Minister criticised for big gaps in abortion services
Major gaps in hospital-based abortion services have been highlighted in several parts of the country, six months after the law on terminations was liberalised.
It means women are facing long journeys depending on where they live.
Doctors at St Luke's Hospital in Kilkenny wrote to GPs last week saying its four obstetricians "decided unanimously that the hospital is not an appropriate location for medical or surgical terminations".
"We are having difficulties which centre around not only the issues of conscientious objection but also facilities," said consultant obstetrician Professor Ray O'Sullivan.
"A lot of people don't realise that we in Kilkenny don't have a gynaecology ward, for example.
"So finding an appropriate location for women with crisis pregnancies, or who are requiring surgical terminations, would be very difficult," he added.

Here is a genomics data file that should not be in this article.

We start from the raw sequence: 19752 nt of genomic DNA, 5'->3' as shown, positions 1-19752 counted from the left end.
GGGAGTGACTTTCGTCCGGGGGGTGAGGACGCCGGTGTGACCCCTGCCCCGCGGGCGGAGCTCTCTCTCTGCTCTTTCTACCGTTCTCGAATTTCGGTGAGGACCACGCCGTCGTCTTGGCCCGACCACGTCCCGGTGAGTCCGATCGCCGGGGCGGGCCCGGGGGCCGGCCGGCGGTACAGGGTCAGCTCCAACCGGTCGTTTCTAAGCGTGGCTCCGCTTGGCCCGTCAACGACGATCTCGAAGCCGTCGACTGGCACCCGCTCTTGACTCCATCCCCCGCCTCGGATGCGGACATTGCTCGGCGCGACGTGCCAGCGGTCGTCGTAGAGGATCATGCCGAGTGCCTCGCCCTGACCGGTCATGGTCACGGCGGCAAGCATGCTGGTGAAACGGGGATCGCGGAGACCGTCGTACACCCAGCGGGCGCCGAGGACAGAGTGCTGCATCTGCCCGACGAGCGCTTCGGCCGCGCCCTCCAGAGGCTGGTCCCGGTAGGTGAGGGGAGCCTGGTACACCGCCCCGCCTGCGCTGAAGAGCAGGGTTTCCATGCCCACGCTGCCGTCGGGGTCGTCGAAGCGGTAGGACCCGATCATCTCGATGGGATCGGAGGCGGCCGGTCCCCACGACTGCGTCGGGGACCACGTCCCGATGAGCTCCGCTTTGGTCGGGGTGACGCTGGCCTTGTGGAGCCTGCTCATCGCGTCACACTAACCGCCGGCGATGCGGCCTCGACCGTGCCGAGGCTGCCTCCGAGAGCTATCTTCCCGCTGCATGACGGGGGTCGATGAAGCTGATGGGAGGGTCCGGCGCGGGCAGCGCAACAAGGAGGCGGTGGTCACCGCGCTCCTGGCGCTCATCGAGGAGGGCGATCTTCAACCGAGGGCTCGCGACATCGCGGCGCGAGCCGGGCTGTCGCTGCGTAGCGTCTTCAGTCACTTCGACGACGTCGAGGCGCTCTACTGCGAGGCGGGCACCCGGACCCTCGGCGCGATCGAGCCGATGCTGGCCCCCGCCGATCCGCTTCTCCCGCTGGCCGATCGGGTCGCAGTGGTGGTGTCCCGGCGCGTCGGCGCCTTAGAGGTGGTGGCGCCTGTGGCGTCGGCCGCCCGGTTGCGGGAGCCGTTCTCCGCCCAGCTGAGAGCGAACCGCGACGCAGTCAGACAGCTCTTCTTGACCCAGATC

Just 10 of the 19 maternity units are providing full abortion services, the HSE confirmed.
It said that €12m was allocated for the service this year but was unable to elaborate on how it is distributed.
The HSE could not say why only 10 hospitals are still fully participating. It said "work is ongoing".
Dr Cliona Loughnane, women's health co-ordinator at the National Women's Council of Ireland, said that "women require access to safe and local abortion services".
"The health services must urgently clarify how they will ensure abortion services are provided across all of the country's maternity units," she said.
It has now been decided to appoint an additional obstetrician in Kilkenny to facilitate abortion.
Separately, the hospital is considering a report into allegations that a number of women had exploratory gynaecological procedures in the hospital without their consent.
A systems analysis report has been completed.
The process is expected to take another month.